LNG Problems and the Road Ahead

EDITORIAL: It has become painfully clear that no matter how much the government and the opposition try to present their respective sides of the story about all the problems with the Liquefied Natural Gas (LNG) sale-purchase mechanism, the debate only gets murkier and rendered much more difficult for people to decide whether they are being fleeced or facilitated. It is really quite remarkable that representatives of the ruling Pakistan Tehreek-e-Insaf (PTI) and its predecessor in office Pakistani Muslim League-Nawaz (PML-N) can use the same datasets to back two very different arguments about which of the two has done more harm to the treasury. Yet the fact is, as often argued in this space, that the previous administration agreed to a very stringent deal that allowed virtually no flexibility to the buyer because it is ‘Take or pay’ and not ‘Take and Pay’ but then, there argument is this is what happens in a ‘sellers market’ which the LNG is. The problem lies in that we have not paid attention to building sufficient storage for LNG so that we can take advantage of seasonal variations in the spot market to bring down our average cost of the product. And now that we are contractually caught in it the best the government can do is to pay urgent attention to augmenting storage and transmission capacity to trim costs wherever and whenever possible.

Ideally, although it is important to sort out LNG supply chain bottlenecks to ensure price stability for the consumer, the government should look away from fossil fuels for the long term. The collapse in oil prices and the subsequent buyer’s market, while it suits countries like Pakistan just fine for the time being, is in fact indicative of the coming end of the fossil fuel industry. Oil producers can get together and maintain prices for a while, through OPEC quotas and the like, but such steps will not be able to resist the winds of technological change for too long. As more and more countries decide to go green and turn towards wind and solar energy, demand for its traditional sources will automatically drop. And at a time when price shifts of a few dollars-per-barrel in this or that direction can threaten budget targets of countries that produce oil and gas, it also sounds the death knell for power blocs that have dominated the energy market for more than half a century.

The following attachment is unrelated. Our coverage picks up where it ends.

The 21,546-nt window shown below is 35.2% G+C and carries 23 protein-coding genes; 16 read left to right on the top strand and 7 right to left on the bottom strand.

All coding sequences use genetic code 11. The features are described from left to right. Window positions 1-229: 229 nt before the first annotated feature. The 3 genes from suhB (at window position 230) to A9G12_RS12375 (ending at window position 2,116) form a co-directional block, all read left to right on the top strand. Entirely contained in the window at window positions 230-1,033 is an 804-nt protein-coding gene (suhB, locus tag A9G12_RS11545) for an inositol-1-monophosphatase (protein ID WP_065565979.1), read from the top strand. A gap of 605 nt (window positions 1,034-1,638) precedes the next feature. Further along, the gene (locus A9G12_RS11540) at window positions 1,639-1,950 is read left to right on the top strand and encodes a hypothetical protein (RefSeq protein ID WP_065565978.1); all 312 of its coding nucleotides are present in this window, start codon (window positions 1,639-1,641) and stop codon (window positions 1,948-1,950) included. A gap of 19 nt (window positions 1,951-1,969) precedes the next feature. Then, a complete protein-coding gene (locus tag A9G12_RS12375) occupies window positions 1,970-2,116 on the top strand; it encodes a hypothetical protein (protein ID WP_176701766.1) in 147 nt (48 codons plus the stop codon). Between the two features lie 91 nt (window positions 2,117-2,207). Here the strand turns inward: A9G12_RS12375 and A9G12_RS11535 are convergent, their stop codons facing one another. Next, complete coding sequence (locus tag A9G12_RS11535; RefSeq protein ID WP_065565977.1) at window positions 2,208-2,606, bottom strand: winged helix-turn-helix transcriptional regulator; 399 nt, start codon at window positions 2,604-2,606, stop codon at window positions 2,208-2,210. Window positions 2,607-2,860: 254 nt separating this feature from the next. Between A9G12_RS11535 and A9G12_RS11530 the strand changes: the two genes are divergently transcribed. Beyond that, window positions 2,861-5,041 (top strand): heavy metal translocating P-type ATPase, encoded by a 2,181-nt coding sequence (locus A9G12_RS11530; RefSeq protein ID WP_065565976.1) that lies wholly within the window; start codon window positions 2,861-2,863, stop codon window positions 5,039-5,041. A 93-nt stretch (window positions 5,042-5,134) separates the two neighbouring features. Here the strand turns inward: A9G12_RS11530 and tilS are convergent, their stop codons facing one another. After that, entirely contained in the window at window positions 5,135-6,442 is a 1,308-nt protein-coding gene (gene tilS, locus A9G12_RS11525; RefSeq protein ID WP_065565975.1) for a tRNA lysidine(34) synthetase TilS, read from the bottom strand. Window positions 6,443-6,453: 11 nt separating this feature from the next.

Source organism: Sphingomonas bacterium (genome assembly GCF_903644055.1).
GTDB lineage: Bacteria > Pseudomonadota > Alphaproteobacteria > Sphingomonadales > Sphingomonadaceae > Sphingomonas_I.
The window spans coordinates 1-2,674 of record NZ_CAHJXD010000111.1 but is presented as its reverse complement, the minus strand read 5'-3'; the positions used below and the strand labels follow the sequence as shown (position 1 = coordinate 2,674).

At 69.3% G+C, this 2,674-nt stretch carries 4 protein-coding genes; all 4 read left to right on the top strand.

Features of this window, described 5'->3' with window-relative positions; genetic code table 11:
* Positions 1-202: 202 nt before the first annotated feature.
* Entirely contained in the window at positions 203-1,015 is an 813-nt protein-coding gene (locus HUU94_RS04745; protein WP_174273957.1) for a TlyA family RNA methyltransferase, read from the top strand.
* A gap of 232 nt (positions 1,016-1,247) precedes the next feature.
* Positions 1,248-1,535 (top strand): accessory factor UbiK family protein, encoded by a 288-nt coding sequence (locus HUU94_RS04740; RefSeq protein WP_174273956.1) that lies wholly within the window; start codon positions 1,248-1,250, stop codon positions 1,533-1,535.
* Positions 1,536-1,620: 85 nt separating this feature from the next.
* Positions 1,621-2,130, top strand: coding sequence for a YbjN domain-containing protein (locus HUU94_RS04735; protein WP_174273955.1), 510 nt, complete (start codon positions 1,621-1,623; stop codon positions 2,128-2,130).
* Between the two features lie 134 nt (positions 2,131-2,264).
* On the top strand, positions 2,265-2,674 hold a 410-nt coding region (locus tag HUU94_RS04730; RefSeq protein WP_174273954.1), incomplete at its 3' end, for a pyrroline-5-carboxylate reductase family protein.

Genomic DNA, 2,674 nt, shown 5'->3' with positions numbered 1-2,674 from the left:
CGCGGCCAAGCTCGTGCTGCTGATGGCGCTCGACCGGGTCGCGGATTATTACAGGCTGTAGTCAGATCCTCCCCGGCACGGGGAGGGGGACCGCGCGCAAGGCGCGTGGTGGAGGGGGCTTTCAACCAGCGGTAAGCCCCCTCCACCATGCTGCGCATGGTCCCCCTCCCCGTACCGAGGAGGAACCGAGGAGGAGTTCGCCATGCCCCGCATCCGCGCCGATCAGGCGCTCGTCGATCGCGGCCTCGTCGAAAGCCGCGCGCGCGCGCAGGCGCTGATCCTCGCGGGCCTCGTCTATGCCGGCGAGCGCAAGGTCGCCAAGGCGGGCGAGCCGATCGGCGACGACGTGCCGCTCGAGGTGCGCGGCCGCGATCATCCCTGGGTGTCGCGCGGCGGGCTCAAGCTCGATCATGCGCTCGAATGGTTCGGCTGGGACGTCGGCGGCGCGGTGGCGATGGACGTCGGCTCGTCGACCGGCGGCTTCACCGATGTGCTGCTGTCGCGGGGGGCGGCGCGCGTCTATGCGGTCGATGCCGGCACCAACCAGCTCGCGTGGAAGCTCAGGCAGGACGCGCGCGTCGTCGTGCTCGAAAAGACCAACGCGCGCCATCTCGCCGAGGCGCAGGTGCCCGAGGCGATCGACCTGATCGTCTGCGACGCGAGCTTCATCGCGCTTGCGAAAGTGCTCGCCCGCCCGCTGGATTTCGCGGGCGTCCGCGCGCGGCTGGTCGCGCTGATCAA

It is in Pakistan’s interests also to graduate to cleaner, renewable forms of energy in its power mix. Some of the world’s more advanced countries are in the process of taking a very sharp turn in this direction and soon enough developing countries will also line up. So now, before increased demand drives up input prices, would be a good time to get into the game. Japan, for example, already seems nicely on track to eliminate gasoline powered vehicles by the mid-2030s in a bid to reach net zero carbon emissions and generate nearly $2 trillion a year in green growth by 2050. It will be closely followed by a number of leading countries in the European Union as the region becomes increasingly obsessive about containing such emissions. So it seems wind and solar energy are about to do to oil and gas industries what the internal combustion engine did to the horse and carriage. Soon enough the competition will diversify and improve and only niche players from the old world will be left.

It is important to remember that no change can come overnight and this particular issue will require extremely careful handling for a while to come. The prime minister has ranked energy as the number-one problem faced by his administration at the moment. He must not repeat old mistakes that resulted from focusing on short-term fixes. He must instead look to give the country a long-term and sustainable energy plan that will require diversification on a very large scale.

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